Felony trial abruptly ends with dismissal
Attorney Hannah McCausland won a dismissal this week for a client charged with prescription forgery after a pharmacist testified her client was not the person who came in and gave her a fake prescription, bringing the trial to an abrupt end.
The client had been charged with forged prescription for a controlled substance, a class C felony that carries a maximum penalty of five years in prison.
Trial was Aug. 28 in Clark County Superior Court.
McCausland asked for an “offer of proof,” which is done outside the presence of the jury, to make sure the pharmacist had the right person. The pharmacist said yes, that she had selected her client’s photograph from among the six mug shots shown to her by a detective with the Clark County Sheriff’s Office. Upon seeing McCausland’s client in court, however, she could say definitively that he was not the person who came into the pharmacy.
The deputy prosecuting attorney asked the pharmacist a few more questions to make sure she was certain that the defendant was not the person she’d seen, including whether there was a chance that his appearance may have changed since October, when she reported receiving the forged prescription.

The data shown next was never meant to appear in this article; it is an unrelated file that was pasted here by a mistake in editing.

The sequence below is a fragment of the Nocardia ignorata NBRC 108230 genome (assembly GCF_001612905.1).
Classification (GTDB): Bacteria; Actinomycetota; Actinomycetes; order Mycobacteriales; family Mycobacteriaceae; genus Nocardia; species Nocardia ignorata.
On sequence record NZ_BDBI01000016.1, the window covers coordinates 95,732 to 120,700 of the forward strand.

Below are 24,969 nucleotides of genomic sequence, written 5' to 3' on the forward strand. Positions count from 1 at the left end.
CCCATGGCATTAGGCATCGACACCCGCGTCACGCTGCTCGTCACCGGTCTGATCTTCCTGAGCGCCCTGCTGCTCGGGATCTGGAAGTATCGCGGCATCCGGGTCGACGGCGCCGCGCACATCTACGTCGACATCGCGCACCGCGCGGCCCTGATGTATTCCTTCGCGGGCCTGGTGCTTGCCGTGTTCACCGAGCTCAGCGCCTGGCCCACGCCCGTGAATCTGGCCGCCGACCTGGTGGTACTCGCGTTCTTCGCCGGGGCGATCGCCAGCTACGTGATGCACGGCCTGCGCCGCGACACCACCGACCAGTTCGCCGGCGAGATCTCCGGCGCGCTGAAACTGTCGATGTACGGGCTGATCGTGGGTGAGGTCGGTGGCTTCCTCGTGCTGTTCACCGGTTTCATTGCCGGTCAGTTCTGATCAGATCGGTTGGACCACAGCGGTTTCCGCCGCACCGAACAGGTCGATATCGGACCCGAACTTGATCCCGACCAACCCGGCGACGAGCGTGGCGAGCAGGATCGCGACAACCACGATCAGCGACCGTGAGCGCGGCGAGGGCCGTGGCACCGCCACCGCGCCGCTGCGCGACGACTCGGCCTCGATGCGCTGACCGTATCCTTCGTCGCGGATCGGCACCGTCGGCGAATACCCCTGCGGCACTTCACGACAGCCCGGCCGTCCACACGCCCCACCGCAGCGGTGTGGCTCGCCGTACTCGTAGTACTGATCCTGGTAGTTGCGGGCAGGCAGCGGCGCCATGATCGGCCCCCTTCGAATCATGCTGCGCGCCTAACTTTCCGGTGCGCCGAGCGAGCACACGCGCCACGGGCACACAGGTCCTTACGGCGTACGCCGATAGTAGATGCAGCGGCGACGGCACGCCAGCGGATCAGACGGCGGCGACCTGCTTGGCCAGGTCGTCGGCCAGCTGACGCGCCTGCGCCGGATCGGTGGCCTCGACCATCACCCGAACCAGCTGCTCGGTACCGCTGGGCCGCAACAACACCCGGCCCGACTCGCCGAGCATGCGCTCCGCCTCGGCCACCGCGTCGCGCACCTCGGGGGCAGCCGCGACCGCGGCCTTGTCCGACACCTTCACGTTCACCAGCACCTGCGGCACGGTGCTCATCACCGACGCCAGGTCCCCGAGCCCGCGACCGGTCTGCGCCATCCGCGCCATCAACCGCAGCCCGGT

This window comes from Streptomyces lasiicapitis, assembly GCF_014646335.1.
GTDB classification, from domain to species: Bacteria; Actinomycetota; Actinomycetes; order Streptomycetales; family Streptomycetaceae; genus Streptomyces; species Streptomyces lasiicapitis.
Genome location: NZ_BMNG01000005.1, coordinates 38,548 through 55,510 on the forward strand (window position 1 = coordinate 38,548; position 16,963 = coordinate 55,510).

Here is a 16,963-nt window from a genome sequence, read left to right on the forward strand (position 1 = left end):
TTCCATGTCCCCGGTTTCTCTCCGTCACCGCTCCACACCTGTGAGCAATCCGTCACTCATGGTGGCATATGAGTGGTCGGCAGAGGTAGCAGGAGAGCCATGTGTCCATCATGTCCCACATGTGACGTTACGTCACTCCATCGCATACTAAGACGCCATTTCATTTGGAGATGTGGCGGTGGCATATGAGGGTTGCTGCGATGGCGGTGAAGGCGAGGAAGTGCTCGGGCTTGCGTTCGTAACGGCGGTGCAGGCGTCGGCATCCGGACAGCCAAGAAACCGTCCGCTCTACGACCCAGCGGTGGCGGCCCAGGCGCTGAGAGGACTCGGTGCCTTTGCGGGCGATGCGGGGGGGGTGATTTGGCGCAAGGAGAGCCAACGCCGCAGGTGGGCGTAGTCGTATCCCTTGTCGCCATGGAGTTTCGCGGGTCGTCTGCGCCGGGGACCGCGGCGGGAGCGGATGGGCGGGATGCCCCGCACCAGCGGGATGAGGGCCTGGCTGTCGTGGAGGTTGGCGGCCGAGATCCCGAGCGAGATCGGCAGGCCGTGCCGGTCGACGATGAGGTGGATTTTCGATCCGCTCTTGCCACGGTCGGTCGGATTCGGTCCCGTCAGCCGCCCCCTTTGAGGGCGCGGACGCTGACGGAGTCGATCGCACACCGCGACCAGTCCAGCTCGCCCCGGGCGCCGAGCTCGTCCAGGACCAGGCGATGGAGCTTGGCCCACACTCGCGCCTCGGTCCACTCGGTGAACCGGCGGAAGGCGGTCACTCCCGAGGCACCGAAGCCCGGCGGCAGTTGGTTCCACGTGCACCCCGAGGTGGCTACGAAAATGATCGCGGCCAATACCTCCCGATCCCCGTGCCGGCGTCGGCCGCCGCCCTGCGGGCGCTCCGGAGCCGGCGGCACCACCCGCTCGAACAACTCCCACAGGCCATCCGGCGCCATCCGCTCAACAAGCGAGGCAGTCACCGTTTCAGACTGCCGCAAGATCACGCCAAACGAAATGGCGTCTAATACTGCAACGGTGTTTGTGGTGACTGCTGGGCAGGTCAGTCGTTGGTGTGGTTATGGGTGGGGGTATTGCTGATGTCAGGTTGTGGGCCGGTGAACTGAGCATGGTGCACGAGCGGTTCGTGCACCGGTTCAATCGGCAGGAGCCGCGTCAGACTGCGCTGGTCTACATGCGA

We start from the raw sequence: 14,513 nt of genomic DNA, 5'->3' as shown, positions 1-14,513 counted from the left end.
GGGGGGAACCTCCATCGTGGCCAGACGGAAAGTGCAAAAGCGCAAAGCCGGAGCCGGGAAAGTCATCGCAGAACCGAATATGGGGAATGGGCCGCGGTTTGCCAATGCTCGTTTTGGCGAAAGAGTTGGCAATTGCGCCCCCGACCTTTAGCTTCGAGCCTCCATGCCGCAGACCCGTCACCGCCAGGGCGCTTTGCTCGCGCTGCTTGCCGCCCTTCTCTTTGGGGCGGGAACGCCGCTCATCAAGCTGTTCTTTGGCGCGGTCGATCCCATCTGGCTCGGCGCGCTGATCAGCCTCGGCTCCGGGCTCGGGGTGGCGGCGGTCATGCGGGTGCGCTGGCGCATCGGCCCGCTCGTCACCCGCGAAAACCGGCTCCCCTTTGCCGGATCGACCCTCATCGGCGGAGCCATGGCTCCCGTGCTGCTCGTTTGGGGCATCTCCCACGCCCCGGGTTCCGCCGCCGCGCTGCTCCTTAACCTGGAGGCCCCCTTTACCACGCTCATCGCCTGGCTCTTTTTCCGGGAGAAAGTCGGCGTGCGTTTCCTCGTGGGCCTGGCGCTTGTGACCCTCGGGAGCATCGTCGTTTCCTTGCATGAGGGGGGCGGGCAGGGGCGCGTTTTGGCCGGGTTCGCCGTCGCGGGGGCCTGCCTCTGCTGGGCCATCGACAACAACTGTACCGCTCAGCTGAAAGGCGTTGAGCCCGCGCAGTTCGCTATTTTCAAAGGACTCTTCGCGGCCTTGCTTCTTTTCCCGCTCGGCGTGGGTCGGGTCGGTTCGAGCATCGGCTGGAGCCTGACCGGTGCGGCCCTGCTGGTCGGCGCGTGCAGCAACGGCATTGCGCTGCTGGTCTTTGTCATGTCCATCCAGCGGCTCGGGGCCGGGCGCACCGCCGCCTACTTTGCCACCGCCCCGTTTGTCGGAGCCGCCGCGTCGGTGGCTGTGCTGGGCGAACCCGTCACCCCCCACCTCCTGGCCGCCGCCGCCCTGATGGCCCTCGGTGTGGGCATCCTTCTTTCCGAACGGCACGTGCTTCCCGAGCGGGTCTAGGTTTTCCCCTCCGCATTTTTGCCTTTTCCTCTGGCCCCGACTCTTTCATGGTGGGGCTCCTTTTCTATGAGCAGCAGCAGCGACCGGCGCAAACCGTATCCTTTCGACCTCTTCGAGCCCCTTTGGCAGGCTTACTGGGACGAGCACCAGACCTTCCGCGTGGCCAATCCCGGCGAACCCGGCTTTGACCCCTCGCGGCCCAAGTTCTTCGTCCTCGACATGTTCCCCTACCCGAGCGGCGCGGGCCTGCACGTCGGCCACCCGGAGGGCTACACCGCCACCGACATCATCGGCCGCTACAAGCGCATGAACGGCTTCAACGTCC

The pharmacist was adamant that the defendant was not the same person who’d brought in the forged prescription.
After the surprising turn of events, the deputy prosecutor asked for time to call his office. After conferring with his office, he said he would dismiss the charge with prejudice, meaning it cannot be refiled. The client started crying, along with his mother, who had come to watch the trial.
Later, the deputy prosecutor contacted McCausland and said he was filing paperwork to dismiss a second felony charge for prescription fraud against her client. That case was scheduled to go to trial in October. It involved the same pharmacist, who confirmed Aug. 28 that McCausland’s client wasn’t the person in that incident, either.